In late-summer I went to Ayr – of Robert Burns fame; a seemingly random but ultimately delightful choice determined by the compulsions of the Pandemic year. After going to Alloway with its Burns Cottage (and ‘cottage industry’ of Burns Tourism), I started exploring the region and came across a place called Patna! To the Indian and historian in me, the connections and curiosities thereof were irresistible, that is a village of a few thousand souls and the Indian city of some millions carrying the same name. From Ayr, the smaller Patna – by the river Doon – is located about 10 miles away; the other, bigger Patna – capital of the state of Bihar and sprawled by the banks of the mighty Ganga River – is some 8000 km away [https://www.bbc.co.uk/news/av/uk-scotland-20504111].
Patna, or ancient Patliputra, was the capital of the Mauryan (4th-2nd c. BC) Empire and its short-lived successor, Shunga dynasty, and remained a prominent place under the Gupta (4th-6th c. AD) Empire and its eastern successor, Pala kingdom. From the 13th century, it emerged as a provincial seat under the Delhi Sultanate and the Mughal Empire. In-between and not far, was Sasaram, where the soldier-administrator Sher Shah Suri (1470s-1540s) had his brief imperial reign. Afterwards, for the Sikhs, Patna emerged a great place of pilgrimage, for it was there that the 10th and last Guru, Gobind Singh was born in 1666. With the decline of the Mughal rule, Patna came under the influence of the Nawabs of Bengal and thereafter the English East India Company from 1765. Trading factories had been started in Patna – as early as the 1620s-30s by the Dutch East India Company, the Portuguese too had traded there even earlier, given its location by a navigable river, proximity to the Bay of Bengal and production of textile around. This thriving fortune was taxed by the British, following their victory over the Nawab of Bengal in the Battle of Buxar of 1764, and Patna (and Bihar) – along with the rest of Bengal – passed into (mal)administration of the Company. The region had begun the journey towards its colonization, during which time many Europeans, including the Scots were attracted by the east as a ‘career’, whereby hands the thread connecting the two Patna(s); as can be read below:
The Scottish Patna “was founded in the early years of the 19th century by William Fullarton, whose family had a close connection with the Bihar State. Fullarton’s uncle, William Fullarton, in 1745, was in the service of the East India Company as surgeon at Fort William, Calcutta [now Kolkata]. After a mixed career as soldier and surgeon, he returned eventually to Scotland in 1770 where he bought the estate of Goldring (later Rosemount), near Kilmarnock. He died in 1805 with no family. This William Fullarton had a brother, Major General John Fullarton, of Skeldon. General Fullarton was also in the service of the East India Company and died in India in 1804. He was succeeded by his second son, William, then aged 24”. (Moore, Gently Flows the Doon, 1972)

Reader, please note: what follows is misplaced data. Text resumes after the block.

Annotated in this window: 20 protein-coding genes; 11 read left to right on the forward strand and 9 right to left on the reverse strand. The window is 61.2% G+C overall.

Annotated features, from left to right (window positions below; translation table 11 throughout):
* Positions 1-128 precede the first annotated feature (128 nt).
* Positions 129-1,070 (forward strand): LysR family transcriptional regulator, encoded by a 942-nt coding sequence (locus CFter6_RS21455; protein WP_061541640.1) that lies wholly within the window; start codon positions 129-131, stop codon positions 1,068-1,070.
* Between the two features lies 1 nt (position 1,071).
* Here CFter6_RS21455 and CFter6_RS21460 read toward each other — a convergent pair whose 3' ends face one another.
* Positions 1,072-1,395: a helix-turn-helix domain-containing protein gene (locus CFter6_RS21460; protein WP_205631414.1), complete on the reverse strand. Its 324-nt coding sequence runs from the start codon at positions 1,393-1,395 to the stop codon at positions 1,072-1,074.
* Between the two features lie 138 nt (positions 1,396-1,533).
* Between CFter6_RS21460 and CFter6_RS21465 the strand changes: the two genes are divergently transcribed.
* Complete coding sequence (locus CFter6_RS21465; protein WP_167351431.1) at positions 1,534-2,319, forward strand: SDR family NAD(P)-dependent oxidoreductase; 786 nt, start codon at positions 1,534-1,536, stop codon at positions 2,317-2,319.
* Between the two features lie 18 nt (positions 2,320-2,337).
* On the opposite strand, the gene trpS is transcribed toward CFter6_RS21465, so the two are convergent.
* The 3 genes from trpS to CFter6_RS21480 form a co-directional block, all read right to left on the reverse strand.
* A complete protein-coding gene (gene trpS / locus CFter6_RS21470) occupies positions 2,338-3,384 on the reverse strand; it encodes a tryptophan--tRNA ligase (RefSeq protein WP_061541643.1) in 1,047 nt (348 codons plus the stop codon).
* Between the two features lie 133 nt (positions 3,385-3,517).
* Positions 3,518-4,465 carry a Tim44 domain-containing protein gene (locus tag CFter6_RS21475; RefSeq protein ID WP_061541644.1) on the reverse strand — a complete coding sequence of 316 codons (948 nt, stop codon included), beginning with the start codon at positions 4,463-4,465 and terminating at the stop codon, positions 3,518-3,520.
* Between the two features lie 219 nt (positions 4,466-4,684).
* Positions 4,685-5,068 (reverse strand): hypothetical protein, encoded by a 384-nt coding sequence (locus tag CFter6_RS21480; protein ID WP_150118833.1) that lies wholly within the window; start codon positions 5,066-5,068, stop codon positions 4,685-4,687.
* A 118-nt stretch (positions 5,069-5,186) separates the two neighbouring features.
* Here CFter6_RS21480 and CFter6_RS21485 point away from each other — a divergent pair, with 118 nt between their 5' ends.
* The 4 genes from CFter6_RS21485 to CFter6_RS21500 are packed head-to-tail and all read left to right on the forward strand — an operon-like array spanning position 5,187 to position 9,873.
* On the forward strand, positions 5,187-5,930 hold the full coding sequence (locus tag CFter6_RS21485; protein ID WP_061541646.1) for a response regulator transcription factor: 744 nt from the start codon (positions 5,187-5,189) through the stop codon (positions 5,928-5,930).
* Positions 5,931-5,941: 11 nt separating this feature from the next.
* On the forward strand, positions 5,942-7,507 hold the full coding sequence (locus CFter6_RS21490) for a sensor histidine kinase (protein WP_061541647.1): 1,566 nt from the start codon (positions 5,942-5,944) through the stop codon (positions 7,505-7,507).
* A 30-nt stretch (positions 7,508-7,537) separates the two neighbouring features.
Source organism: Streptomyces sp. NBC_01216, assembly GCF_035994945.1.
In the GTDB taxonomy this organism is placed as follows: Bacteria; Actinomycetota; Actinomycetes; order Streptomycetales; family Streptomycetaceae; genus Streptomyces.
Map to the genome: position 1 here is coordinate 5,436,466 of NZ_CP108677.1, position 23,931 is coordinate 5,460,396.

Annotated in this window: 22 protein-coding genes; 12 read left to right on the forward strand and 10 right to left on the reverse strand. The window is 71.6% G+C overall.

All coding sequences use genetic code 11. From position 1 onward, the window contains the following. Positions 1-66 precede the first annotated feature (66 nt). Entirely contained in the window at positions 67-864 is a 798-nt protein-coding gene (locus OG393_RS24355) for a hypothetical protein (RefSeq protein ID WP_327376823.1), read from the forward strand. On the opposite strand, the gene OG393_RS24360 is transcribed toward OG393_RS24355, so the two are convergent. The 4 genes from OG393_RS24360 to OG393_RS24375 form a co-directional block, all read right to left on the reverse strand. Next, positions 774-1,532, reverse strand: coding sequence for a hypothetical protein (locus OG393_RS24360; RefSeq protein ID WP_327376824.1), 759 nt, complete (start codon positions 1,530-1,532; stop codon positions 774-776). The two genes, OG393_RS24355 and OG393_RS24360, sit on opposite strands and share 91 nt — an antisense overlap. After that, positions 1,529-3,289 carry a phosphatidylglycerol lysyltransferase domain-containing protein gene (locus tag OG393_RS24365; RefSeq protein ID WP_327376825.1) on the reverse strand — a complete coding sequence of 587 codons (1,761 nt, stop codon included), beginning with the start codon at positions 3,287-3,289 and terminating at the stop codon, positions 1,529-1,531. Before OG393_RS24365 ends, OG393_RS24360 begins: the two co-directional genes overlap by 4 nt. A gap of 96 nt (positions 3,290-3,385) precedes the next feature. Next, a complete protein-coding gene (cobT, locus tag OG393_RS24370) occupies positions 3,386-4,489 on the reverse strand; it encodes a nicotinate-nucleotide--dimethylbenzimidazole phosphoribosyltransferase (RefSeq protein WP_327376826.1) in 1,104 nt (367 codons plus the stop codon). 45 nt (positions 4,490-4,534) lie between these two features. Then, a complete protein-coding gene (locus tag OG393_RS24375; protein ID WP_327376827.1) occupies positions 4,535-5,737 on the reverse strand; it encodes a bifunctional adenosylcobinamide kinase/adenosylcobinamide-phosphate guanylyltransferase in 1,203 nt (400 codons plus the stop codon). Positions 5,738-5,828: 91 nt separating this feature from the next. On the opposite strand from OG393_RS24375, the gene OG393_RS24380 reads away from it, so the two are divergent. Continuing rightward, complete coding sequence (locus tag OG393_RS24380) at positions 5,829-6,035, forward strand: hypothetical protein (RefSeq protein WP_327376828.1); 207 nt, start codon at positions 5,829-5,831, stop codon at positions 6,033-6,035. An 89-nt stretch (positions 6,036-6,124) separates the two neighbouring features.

The Patna in East Ayrshire is among the many villages in the Doon Valley, which have been associated with a history of coal, ironstone, and limestone mining. Hence, it once also had a thriving railway station on the Glasgow & South Western branch railway between Ayr and Dalmellington. The station opened in 1856, moved location slightly in 1897, and eventually its passenger service ended in 1964, as part of the brutal Beeching cuts. Coal continued to be carried but even this has now declined and the track lays unused. Indeed, there is an air of a place that once was proud, prosperous, and prolific. Today, it is a sleepy village of barely 1000 families with population declining and unemployment increasing, with which the following words are difficult to square:
Donald Reid, Yesterday’s Patna and the Lost Villages of Doon Valley. 2005
It was in the early 1800s when William Fullarton, an enterprising young man, began mining for coal and limestone on the banks of the Doon. He built houses nearby to accommodate his workers and he decided to call the hamlet Patna after the city in India where his father and uncle had such close associations. William Fullarton later sold the estate at Skeldon and moved to Ayr where he had a successful career in local politics, twice becoming Provost, around 1823-1825 and 1830-1834. He died in 1835 at the age of 60 and is buried in the cemetery of Ayr Auld Kirk. Fullarton proved himself to be a kindly benefactor to Patna. He built the first house in the village to house the manager of his coal mines. This, with offices attached, was to become known to later generations as Patna House.
Fullarton is remembered kindly, having created many local amenities for the small and then-growing area. Mining led to home and hearth, work and schools and the stream – a crucial water source – saw the building of the Patna “Auld Brig” in 1805, which functions as a gateway into the village, adding character to it. By 1837, there was a Church building, which is now known as the United Free Church Hall and serves as another reminder of that age. As for the following twentieth century, it has left in its wake the two, ubiquitous, war memorials and a cemetery. There is the obligatory “local” and the imperative “clinic”, but otherwise few streets, some houses and a bus-service connects Patna’s past to its present. As for its bigger “cousin”, once in a while, a visitor comes, like in 2012 [https://timesofindia.indiatimes.com/city/patna/bihar-minister-visits-patna-a-village-in-scotland/articleshow/17755117.cms] and in 2018 [https://www.hindustantimes.com/world-news/when-two-patnas-met-in-scotland/story-G6uILtSL3bvvjJn6GLNOPP.html].
With my sincerest thanks to David Rarity of Patna, who took the time to share his memories and material collected over the years on the history of Patna.